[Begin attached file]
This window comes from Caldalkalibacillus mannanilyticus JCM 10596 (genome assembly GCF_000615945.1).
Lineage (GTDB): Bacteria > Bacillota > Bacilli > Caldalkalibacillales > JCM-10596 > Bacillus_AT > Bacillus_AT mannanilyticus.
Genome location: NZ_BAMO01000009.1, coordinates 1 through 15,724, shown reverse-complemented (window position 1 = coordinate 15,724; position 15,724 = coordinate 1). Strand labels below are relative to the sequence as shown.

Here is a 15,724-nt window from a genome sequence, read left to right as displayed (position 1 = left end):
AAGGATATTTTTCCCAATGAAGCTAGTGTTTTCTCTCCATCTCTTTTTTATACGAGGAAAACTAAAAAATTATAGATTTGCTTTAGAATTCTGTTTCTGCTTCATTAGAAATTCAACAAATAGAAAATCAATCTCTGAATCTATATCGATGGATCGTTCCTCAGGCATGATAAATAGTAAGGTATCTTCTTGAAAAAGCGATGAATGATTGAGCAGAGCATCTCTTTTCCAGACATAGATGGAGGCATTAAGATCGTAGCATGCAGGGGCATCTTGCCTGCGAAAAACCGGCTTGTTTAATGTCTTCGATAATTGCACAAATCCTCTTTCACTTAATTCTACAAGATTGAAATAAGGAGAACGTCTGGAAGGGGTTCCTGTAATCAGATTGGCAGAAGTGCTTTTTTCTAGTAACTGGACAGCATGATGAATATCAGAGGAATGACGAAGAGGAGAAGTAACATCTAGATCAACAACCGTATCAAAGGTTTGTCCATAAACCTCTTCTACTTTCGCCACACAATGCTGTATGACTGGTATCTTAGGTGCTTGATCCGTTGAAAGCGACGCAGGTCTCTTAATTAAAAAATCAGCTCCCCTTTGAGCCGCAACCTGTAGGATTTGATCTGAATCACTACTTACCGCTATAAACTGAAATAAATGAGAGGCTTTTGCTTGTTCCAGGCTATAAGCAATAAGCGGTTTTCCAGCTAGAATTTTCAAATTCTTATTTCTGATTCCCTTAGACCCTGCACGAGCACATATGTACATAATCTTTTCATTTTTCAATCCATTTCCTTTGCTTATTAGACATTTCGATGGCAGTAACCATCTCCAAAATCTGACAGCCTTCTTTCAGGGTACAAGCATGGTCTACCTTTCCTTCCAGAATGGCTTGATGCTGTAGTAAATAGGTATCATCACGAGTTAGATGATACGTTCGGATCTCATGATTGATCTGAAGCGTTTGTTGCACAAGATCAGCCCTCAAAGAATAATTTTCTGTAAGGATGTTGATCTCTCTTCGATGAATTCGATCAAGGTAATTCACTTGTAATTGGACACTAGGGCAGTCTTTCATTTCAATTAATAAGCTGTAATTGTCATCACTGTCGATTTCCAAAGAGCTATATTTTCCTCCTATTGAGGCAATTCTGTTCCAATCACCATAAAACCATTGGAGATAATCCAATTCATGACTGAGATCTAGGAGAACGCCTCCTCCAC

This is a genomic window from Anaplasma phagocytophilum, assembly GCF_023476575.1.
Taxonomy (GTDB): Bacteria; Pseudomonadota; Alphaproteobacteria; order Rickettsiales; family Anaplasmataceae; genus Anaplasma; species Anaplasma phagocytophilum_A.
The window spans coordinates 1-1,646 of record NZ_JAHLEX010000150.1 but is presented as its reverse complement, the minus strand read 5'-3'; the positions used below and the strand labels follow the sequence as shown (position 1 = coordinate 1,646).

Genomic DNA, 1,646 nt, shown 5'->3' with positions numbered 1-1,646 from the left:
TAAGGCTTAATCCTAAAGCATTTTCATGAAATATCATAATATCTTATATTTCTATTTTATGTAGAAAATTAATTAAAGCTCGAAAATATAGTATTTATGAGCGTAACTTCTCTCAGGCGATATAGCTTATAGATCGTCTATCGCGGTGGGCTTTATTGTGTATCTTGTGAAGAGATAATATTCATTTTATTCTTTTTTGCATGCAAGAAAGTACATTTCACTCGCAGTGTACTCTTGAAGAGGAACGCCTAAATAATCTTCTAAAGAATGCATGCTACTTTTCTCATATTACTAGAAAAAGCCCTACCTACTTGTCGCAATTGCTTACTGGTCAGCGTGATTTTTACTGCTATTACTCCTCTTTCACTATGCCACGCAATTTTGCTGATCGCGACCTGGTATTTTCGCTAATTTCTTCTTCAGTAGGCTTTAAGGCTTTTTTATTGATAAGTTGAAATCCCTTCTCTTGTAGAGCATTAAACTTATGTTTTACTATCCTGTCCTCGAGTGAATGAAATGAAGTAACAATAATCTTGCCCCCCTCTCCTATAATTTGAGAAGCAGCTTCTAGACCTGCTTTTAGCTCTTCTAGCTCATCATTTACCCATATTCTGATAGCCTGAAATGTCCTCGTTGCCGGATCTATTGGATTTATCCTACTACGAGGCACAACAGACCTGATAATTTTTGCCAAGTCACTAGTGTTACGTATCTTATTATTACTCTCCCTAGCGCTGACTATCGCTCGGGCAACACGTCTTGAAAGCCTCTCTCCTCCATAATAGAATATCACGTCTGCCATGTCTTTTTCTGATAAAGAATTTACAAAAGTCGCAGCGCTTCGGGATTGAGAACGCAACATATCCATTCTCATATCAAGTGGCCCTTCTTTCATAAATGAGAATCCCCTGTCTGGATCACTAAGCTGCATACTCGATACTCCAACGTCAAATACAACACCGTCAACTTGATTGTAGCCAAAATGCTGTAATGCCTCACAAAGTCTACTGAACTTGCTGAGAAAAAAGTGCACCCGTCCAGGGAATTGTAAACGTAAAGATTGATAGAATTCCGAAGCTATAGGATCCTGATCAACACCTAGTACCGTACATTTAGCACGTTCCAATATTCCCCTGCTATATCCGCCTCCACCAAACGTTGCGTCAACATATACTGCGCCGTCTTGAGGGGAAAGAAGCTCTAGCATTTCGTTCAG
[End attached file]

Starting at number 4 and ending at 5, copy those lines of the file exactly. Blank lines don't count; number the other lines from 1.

Here is a 15,724-nt window from a genome sequence, read left to right as displayed (position 1 = left end):
AAGGATATTTTTCCCAATGAAGCTAGTGTTTTCTCTCCATCTCTTTTTTATACGAGGAAAACTAAAAAATTATAGATTTGCTTTAGAATTCTGTTTCTGCTTCATTAGAAATTCAACAAATAGAAAATCAATCTCTGAATCTATATCGATGGATCGTTCCTCAGGCATGATAAATAGTAAGGTATCTTCTTGAAAAAGCGATGAATGATTGAGCAGAGCATCTCTTTTCCAGACATAGATGGAGGCATTAAGATCGTAGCATGCAGGGGCATCTTGCCTGCGAAAAACCGGCTTGTTTAATGTCTTCGATAATTGCACAAATCCTCTTTCACTTAATTCTACAAGATTGAAATAAGGAGAACGTCTGGAAGGGGTTCCTGTAATCAGATTGGCAGAAGTGCTTTTTTCTAGTAACTGGACAGCATGATGAATATCAGAGGAATGACGAAGAGGAGAAGTAACATCTAGATCAACAACCGTATCAAAGGTTTGTCCATAAACCTCTTCTACTTTCGCCACACAATGCTGTATGACTGGTATCTTAGGTGCTTGATCCGTTGAAAGCGACGCAGGTCTCTTAATTAAAAAATCAGCTCCCCTTTGAGCCGCAACCTGTAGGATTTGATCTGAATCACTACTTACCGCTATAAACTGAAATAAATGAGAGGCTTTTGCTTGTTCCAGGCTATAAGCAATAAGCGGTTTTCCAGCTAGAATTTTCAAATTCTTATTTCTGATTCCCTTAGACCCTGCACGAGCACATATGTACATAATCTTTTCATTTTTCAATCCATTTCCTTTGCTTATTAGACATTTCGATGGCAGTAACCATCTCCAAAATCTGACAGCCTTCTTTCAGGGTACAAGCATGGTCTACCTTTCCTTCCAGAATGGCTTGATGCTGTAGTAAATAGGTATCATCACGAGTTAGATGATACGTTCGGATCTCATGATTGATCTGAAGCGTTTGTTGCACAAGATCAGCCCTCAAAGAATAATTTTCTGTAAGGATGTTGATCTCTCTTCGATGAATTCGATCAAGGTAATTCACTTGTAATTGGACACTAGGGCAGTCTTTCATTTCAATTAATAAGCTGTAATTGTCATCACTGTCGATTTCCAAAGAGCTATATTTTCCTCCTATTGAGGCAATTCTGTTCCAATCACCATAAAACCATTGGAGATAATCCAATTCATGACTGAGATCTAGGAGAACGCCTCCTCCAC